Mason's Nonprofit Fellows See A Diverse Nonprofit Sector on Trip to DC

Mason's Nonprofit Fellows See A Diverse Nonprofit Sector on Trip to DC
Alex Moore provides a tour of DC Central Kitchen

Mason's Nonprofit Fellows recently spent a day visiting several nonprofits in Washington DC to explore a variety of approaches to social change.  With the topic of food insecurity as a central theme through which to compare approaches and solutions, the students spoke with nonprofit leaders who work to address this issue in Washington.

The ultimate lesson is that effective nonprofit organizations do much more than provide services to clients in need. They also collect data, advocate for city-wide policy, educate the public and empower individuals and organizations by building capacity.  An effective nonprofit sector works to change the upstream causes of the problems in our communities, while simultaneously supporting those who currently live with those problems.

The nonprofit leaders the Fellows met with are excellent role models, and were candid with the students about the complexity and challenge that comes with work in this sector:

Beatriz Zuluaga, Director of Food and Nutrition for Centroia and DC Bilingual Public Charter School

Through adult and child education, food vouchers and healthy school meals this organization has become a national model for how community organizations and schools can address issues of nutrition in low-income communities. After touring the schoolyard gardens and kitchen, the Fellows learned about the ways that Centroia has worked to influence city-wide policy on nutrition, including a city-wide research study on the quality of food in public schools.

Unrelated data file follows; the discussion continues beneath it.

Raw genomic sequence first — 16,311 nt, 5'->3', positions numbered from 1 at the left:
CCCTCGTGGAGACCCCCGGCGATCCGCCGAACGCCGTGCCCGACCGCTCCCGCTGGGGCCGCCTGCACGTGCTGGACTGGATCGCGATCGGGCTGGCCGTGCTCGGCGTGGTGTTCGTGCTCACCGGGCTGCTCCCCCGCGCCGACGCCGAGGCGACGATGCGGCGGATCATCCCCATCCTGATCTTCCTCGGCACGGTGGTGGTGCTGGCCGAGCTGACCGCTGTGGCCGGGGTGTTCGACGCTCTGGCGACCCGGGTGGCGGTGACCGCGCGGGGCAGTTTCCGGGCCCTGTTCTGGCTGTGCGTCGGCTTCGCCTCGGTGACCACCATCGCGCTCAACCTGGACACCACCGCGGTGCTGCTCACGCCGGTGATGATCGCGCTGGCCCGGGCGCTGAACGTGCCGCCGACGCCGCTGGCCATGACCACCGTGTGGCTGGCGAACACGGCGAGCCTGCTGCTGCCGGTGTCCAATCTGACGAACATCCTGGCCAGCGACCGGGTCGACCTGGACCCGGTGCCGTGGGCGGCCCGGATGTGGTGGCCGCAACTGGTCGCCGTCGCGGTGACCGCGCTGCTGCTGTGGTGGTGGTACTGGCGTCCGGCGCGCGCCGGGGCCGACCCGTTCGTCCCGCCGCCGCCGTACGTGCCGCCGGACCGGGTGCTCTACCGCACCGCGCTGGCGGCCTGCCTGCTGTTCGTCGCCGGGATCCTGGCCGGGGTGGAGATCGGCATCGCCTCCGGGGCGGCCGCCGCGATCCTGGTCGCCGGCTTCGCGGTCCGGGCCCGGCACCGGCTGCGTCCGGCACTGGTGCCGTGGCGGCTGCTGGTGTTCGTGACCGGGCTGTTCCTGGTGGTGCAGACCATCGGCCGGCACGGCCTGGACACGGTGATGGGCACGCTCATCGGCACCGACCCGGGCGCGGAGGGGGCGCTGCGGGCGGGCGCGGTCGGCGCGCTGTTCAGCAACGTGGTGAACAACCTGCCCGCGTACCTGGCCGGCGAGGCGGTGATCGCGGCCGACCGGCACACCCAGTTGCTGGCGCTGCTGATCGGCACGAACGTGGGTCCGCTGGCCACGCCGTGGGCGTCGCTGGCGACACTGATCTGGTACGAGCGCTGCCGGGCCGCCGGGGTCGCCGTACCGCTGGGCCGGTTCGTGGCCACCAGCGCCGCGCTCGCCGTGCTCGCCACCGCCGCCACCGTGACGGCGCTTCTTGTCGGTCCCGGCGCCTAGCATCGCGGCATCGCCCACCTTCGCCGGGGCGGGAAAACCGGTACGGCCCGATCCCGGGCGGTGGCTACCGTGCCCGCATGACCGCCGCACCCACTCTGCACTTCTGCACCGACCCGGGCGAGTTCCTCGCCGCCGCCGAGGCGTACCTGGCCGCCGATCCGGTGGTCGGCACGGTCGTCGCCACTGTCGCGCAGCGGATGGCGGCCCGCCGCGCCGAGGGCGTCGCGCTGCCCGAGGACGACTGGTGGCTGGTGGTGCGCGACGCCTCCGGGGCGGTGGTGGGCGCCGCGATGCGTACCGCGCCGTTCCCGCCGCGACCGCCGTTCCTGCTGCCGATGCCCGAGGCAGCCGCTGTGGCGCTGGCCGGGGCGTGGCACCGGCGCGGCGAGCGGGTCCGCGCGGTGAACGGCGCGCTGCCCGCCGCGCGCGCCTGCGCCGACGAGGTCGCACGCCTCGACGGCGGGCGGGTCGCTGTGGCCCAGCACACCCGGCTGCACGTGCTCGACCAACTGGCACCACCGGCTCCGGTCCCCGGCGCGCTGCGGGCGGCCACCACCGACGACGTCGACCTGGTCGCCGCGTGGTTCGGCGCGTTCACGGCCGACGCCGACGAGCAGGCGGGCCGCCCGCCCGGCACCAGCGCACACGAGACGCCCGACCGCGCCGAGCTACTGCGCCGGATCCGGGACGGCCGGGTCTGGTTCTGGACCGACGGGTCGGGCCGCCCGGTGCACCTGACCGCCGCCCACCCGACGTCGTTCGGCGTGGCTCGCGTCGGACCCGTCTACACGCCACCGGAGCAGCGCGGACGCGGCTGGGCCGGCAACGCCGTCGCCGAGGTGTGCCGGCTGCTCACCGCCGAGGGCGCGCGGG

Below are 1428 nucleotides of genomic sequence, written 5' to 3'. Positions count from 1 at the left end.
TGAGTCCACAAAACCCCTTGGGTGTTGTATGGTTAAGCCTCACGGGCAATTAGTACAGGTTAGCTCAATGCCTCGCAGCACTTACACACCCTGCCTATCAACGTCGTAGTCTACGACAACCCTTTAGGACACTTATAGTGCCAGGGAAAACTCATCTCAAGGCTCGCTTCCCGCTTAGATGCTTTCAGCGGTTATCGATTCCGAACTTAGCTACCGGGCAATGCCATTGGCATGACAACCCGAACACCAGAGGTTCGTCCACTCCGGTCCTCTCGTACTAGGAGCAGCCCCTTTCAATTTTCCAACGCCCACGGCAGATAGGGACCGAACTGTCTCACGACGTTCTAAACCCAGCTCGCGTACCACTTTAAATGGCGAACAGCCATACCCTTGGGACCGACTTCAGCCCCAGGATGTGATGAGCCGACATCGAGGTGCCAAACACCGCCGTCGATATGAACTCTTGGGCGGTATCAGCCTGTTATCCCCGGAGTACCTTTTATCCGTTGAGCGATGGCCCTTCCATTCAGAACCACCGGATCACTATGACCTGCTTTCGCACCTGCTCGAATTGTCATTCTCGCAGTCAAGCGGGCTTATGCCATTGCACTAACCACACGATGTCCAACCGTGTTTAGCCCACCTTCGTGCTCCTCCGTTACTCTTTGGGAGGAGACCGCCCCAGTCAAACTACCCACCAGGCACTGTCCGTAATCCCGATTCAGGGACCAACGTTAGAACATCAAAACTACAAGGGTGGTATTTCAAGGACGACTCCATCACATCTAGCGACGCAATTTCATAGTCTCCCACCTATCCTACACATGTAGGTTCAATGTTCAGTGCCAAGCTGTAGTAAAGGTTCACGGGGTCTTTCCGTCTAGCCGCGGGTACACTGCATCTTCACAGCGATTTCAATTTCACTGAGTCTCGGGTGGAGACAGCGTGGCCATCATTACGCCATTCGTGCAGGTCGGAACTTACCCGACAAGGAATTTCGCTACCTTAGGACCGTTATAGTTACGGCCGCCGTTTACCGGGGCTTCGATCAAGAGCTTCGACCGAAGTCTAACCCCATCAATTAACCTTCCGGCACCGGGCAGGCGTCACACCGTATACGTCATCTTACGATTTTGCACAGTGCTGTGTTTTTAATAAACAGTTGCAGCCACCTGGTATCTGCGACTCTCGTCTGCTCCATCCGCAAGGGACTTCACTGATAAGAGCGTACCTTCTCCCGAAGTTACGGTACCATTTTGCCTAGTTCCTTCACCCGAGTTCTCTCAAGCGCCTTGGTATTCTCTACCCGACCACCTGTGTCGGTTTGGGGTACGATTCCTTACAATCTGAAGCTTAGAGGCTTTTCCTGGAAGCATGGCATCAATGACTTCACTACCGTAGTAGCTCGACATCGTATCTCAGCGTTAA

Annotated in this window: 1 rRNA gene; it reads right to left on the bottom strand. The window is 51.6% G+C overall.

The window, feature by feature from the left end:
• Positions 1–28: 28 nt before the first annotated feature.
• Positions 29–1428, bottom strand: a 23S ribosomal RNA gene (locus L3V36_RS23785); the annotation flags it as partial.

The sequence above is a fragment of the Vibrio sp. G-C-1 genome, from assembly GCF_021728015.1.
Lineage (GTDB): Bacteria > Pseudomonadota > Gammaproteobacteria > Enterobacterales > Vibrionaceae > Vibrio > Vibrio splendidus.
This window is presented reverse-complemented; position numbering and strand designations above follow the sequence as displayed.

Rachael Callahan, Executive Director of Common Good City Farm

This half-acre of space situated in what would otherwise be an urban food desert produces more fresh produce than traditional farms six times its size.  Fresh organic produce is made available either free are at greatly reduced cost.  The farm also operates child education programs and a robust youth employment program to high school students.

Paula Reichel, DC Director, Capital Area Food Bank

Students learned about the complex networking among DC's human services organizations in order to support each other's work and to have a collective voice in advocating for better city policies related to food insecurity.

Alexander Justice Moore, Chief Development Officer, DC Central Kitchen

Here, food is described as a tool to reach a mission, rather than being the goal itself.  DCCK provides culinary job training to people who are unemployed, many of whom were formerly homeless or incarcerated.  Through these students and hundreds of volunteers, they turn donated perishable food into hot meals to be distributed by nonprofit organizations around the city.  Halfway through 2014, DCCK had already provided close to 500,000 healthy, made from scratch from locally sourced food, meals to DC schools and soup kitchens.  So far in 2014, their graduates have had a 97% employment rate.  DCCK is a national model for social change and innovation.  They also operate a catering company, have a large public school meals contract and other social enterprises.